Where to find Britain’s Viking brewhouses

Merryn and Graham Dineley, she an archaeologist specialising in exploring ancient ale-making, he a craft brewer specialising in actually making ancient ales, have produced a fabulous downloadable poster on the visible remains of Viking brewhouses in Britain, which you can find here.

The poster points out that structures which have been interpreted as Viking “bath houses” or “saunas” are much better interpreted as brewhouses, not least because they were right next to the site of the drinking hall, as at Jarlshof on the Mainland of Shetland and Brough of Birsay, a now uninhabited island off the Mainland of Orkney. And really, what do you think a Viking would rather have – a bath or a beer?

To quote from the poster:

We know that the Vikings drank ale. There are numerous references to it in the Sagas. We also know that the ale was made from malt. In the 10th Century AD, Haakon Haroldson, the first Christian king of Norway, decreed that Yule be celebrated on Christmas Day and that every farmstead “should brew two meals of malt into ale”. One brew was for family, the other for guests. There were fines for non-compliance. If they failed to brew for three years in a row their farm was forfeit.
Ale was an important part of the Yule celebrations. Every farmstead had the facilities to make it. The ale was stored in huge vats, close to the drinking hall. The Orkneyinga Saga tells us that Svein Breastrope was ambushed and killed by Svein Asleiferson, who had hidden behind a stone slab by the ale vats in the entrance of the drinking hall at Orphir, Orkney. Since huge ale vats are not easily moved, then the ale must have been mashed and fermented close to the ale store.
The products and by-products of brewing ale are ephemeral, leaving no trace in the archaeological record. Ale is drunk, spent grain is fed to animals and residues are washed down the drains. Only the installations and perhaps some equipment may survive.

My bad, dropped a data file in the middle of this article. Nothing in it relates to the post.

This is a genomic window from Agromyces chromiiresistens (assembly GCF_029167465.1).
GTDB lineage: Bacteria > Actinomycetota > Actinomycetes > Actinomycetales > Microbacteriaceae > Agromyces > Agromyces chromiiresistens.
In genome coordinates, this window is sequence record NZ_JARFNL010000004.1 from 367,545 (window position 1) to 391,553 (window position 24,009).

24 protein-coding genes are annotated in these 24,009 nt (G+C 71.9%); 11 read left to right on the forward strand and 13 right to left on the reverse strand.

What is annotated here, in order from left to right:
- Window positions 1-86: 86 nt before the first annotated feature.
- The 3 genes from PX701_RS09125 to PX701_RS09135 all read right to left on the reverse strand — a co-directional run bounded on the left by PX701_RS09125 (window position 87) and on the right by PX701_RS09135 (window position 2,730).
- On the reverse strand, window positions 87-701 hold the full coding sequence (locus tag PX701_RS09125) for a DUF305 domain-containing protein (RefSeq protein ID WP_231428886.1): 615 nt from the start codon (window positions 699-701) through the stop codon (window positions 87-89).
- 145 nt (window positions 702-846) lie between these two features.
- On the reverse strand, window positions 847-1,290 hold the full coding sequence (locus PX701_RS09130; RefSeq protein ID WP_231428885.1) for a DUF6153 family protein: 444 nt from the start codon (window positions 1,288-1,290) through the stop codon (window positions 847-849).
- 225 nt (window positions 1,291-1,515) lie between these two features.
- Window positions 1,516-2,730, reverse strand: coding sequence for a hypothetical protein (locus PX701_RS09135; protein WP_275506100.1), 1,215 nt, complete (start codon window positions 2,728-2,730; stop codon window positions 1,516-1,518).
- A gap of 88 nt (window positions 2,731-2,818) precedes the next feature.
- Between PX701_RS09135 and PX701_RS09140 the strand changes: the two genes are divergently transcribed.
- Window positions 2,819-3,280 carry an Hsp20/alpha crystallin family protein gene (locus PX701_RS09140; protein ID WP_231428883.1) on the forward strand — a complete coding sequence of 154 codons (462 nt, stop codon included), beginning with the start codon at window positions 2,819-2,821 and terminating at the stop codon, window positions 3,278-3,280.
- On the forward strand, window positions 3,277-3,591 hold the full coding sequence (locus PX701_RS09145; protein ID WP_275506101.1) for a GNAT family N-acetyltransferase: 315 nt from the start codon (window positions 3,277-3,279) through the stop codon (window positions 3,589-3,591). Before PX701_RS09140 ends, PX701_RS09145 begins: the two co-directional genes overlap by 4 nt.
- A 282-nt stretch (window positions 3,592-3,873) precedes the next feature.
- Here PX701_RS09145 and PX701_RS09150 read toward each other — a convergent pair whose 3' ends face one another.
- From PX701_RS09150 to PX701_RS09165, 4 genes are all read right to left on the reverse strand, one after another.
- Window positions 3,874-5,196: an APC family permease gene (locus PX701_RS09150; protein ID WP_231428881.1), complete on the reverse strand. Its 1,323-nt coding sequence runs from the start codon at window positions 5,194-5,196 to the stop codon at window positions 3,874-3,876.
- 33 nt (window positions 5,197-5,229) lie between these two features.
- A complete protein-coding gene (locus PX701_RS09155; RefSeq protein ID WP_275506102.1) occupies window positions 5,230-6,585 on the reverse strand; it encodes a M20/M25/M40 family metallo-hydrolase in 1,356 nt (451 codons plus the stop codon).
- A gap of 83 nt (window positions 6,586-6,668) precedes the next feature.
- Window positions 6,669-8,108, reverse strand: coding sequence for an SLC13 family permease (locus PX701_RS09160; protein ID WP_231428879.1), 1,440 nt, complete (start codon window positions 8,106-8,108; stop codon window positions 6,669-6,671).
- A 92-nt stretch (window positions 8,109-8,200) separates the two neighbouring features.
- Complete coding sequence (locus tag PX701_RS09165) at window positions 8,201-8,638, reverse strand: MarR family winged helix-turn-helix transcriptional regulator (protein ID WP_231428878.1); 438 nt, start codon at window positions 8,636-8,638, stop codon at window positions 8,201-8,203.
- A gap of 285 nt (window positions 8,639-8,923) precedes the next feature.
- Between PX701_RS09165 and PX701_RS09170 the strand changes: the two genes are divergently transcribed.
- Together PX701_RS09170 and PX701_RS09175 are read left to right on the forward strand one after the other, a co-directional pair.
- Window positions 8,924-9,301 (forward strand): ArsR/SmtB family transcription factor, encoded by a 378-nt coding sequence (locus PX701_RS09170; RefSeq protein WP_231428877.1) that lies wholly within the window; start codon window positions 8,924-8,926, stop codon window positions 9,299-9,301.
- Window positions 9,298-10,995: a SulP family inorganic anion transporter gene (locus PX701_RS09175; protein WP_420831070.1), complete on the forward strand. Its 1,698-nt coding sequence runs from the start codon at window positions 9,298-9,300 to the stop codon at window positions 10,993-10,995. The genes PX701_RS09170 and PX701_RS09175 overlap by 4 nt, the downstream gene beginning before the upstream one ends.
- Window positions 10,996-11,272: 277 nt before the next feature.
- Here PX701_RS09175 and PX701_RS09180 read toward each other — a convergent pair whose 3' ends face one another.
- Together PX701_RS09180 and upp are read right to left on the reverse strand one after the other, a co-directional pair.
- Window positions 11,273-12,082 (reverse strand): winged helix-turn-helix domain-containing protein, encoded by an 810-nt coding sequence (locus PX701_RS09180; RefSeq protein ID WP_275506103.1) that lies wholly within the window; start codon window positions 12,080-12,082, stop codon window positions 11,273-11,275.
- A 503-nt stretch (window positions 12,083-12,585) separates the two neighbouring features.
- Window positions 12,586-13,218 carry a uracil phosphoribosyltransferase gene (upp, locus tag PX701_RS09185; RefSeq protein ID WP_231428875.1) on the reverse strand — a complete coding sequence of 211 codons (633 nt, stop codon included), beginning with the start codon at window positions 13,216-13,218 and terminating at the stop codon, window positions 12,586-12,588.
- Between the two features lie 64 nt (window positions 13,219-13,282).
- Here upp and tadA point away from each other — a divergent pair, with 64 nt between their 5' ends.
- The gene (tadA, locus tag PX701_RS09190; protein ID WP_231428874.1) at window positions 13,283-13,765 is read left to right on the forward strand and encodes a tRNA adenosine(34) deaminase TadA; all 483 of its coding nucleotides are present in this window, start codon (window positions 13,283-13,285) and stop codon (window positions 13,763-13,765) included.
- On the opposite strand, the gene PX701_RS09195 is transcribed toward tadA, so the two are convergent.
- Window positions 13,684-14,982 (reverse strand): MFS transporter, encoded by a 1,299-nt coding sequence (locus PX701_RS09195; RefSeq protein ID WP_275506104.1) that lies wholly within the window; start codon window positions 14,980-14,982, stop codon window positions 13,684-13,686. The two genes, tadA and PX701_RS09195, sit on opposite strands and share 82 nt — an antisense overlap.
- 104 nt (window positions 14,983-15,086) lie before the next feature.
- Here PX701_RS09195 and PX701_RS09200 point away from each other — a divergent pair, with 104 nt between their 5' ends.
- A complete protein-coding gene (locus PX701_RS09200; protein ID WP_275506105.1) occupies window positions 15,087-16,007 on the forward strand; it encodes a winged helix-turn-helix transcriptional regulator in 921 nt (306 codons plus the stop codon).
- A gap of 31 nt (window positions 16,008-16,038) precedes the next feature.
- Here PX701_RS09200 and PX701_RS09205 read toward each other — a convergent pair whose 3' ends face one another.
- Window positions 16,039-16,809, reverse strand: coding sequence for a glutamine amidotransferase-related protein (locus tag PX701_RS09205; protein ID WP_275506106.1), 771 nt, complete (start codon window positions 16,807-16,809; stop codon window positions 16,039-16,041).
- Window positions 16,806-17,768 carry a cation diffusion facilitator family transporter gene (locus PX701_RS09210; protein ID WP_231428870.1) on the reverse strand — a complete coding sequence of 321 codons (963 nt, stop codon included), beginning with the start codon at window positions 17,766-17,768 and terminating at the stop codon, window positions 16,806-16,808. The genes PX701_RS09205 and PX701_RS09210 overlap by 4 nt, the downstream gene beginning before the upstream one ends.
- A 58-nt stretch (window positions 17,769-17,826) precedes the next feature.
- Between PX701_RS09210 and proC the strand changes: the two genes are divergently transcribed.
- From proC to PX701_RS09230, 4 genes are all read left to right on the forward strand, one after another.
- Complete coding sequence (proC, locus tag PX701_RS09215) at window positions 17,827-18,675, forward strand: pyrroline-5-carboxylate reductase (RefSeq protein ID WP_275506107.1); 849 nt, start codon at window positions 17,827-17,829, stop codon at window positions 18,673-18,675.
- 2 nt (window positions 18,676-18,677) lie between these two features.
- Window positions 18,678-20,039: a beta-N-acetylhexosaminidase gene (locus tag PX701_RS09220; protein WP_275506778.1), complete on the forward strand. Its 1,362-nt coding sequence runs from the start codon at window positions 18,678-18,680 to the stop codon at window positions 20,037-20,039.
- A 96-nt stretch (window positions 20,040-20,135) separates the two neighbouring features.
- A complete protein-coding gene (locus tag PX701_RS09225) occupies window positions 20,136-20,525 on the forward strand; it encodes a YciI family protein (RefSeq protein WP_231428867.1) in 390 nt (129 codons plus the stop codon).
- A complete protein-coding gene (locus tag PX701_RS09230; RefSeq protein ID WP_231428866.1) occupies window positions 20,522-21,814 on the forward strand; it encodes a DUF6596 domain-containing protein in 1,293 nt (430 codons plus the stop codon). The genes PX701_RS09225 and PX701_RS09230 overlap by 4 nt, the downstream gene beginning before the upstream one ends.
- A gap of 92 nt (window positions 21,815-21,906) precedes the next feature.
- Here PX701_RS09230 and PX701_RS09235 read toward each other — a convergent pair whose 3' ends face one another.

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Heather ale: Scots or Irish?

Thanks to Robert Louis Stevenson, who wrote a poem about it, and Bruce Williams, who started brewing it commercially 15 years ago, heather ale is now firmly associated with Scotland.

But in fact the Irish have just as great a claim to be the home of heather ale, with good evidence that it was brewed in Ireland and exactly the same folk myths found in Ireland about “the most delicious drink the world has ever known” and the father and son who died to keep its recipe a secret that are also found in Scotland – though with one fascinating difference in the protagonists.

In almost all the Scottish versions of the legend of heather ale, including Robert Louis Stevenson’s 19th century poem on the story, the people who know the secret of brewing heather ale were the Picts, the mysterious people, perhaps Celtic, perhaps not, speakers of an unidentified language, who inhabited the northern and north-eastern parts of Caledonia from pre-Roman times until their lands were conquered from the west by the kingdom of the Scots under Kenneth mac Alpin around 843AD.

In the usual telling of the story, a father and son are captured by the Scots after a tremendous battle when all the rest of the Picts have been killed. The king of the Scots tells the Pictish pair they can go free, if they tell him the secret of brewing the heather ale. The father says he will tell, but they will have to kill his son first, as the son will otherwise kill the father for revealing the great secret of heather ale to another race. The son is then killed by the Scots: but the father just laughs at them, saying they have done what he wanted. His son might have revealed the secret to save his life, but he, the father, never will. The recipe thus dies with the last of the Picts.

The Irish versions, of which around 200 have been collected, are almost identical, except that the race with the secret of brewing heather ale is almost always not the Picts, but the Vikings. The Irish knew who the Picts were, since several Pictish tribes lived in Antrim and Armagh in Ulster. The Irish called them, and their Scottish brothers and sisters, Cruíthin, the Irish or Q-Celtic version of the British or P-Celtic name for the Picts, Priten. (Which is, incidentally, probably the source of the name Britain). So why did the Vikings become the heroes of the legend of heather ale in Ireland, when it was the Picts in Scotland?

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